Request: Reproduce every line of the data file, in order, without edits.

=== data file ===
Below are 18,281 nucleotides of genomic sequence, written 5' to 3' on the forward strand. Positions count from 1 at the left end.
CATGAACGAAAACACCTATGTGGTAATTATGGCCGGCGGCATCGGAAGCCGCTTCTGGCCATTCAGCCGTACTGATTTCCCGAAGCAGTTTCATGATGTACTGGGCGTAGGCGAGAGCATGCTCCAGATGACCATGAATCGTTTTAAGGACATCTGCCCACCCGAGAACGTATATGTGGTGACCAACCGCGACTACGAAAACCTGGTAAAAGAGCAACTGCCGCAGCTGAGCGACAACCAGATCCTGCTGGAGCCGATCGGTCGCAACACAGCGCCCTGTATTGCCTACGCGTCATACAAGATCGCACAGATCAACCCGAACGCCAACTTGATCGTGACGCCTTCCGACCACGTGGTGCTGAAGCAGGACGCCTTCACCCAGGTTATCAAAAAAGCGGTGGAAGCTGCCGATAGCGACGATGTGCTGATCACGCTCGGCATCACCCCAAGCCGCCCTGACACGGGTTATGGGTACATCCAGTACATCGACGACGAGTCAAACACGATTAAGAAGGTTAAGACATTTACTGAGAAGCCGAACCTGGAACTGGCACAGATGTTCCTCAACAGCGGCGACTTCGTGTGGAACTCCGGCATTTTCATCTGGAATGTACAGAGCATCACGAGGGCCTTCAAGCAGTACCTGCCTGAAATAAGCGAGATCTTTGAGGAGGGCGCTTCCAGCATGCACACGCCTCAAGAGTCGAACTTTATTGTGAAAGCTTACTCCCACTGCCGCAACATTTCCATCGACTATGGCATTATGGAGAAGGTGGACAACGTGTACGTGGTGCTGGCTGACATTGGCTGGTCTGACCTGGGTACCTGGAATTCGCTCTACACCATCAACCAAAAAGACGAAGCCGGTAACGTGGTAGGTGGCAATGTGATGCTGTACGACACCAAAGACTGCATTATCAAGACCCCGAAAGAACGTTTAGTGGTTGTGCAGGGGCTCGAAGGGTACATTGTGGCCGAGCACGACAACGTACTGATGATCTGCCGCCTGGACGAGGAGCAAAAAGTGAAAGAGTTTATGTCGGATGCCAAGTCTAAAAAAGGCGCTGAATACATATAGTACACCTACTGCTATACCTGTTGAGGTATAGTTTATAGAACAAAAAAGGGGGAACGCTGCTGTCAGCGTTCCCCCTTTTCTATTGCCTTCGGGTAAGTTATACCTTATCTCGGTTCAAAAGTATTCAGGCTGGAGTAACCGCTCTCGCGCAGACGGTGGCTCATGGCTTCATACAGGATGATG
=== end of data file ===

Below are 18,281 nucleotides of genomic sequence, written 5' to 3' on the forward strand. Positions count from 1 at the left end.
CATGAACGAAAACACCTATGTGGTAATTATGGCCGGCGGCATCGGAAGCCGCTTCTGGCCATTCAGCCGTACTGATTTCCCGAAGCAGTTTCATGATGTACTGGGCGTAGGCGAGAGCATGCTCCAGATGACCATGAATCGTTTTAAGGACATCTGCCCACCCGAGAACGTATATGTGGTGACCAACCGCGACTACGAAAACCTGGTAAAAGAGCAACTGCCGCAGCTGAGCGACAACCAGATCCTGCTGGAGCCGATCGGTCGCAACACAGCGCCCTGTATTGCCTACGCGTCATACAAGATCGCACAGATCAACCCGAACGCCAACTTGATCGTGACGCCTTCCGACCACGTGGTGCTGAAGCAGGACGCCTTCACCCAGGTTATCAAAAAAGCGGTGGAAGCTGCCGATAGCGACGATGTGCTGATCACGCTCGGCATCACCCCAAGCCGCCCTGACACGGGTTATGGGTACATCCAGTACATCGACGACGAGTCAAACACGATTAAGAAGGTTAAGACATTTACTGAGAAGCCGAACCTGGAACTGGCACAGATGTTCCTCAACAGCGGCGACTTCGTGTGGAACTCCGGCATTTTCATCTGGAATGTACAGAGCATCACGAGGGCCTTCAAGCAGTACCTGCCTGAAATAAGCGAGATCTTTGAGGAGGGCGCTTCCAGCATGCACACGCCTCAAGAGTCGAACTTTATTGTGAAAGCTTACTCCCACTGCCGCAACATTTCCATCGACTATGGCATTATGGAGAAGGTGGACAACGTGTACGTGGTGCTGGCTGACATTGGCTGGTCTGACCTGGGTACCTGGAATTCGCTCTACACCATCAACCAAAAAGACGAAGCCGGTAACGTGGTAGGTGGCAATGTGATGCTGTACGACACCAAAGACTGCATTATCAAGACCCCGAAAGAACGTTTAGTGGTTGTGCAGGGGCTCGAAGGGTACATTGTGGCCGAGCACGACAACGTACTGATGATCTGCCGCCTGGACGAGGAGCAAAAAGTGAAAGAGTTTATGTCGGATGCCAAGTCTAAAAAAGGCGCTGAATACATATAGTACACCTACTGCTATACCTGTTGAGGTATAGTTTATAGAACAAAAAAGGGGGAACGCTGCTGTCAGCGTTCCCCCTTTTCTATTGCCTTCGGGTAAGTTATACCTTATCTCGGTTCAAAAGTATTCAGGCTGGAGTAACCGCTCTCGCGCAGACGGTGGCTCATGGCTTCATACAGGATGATG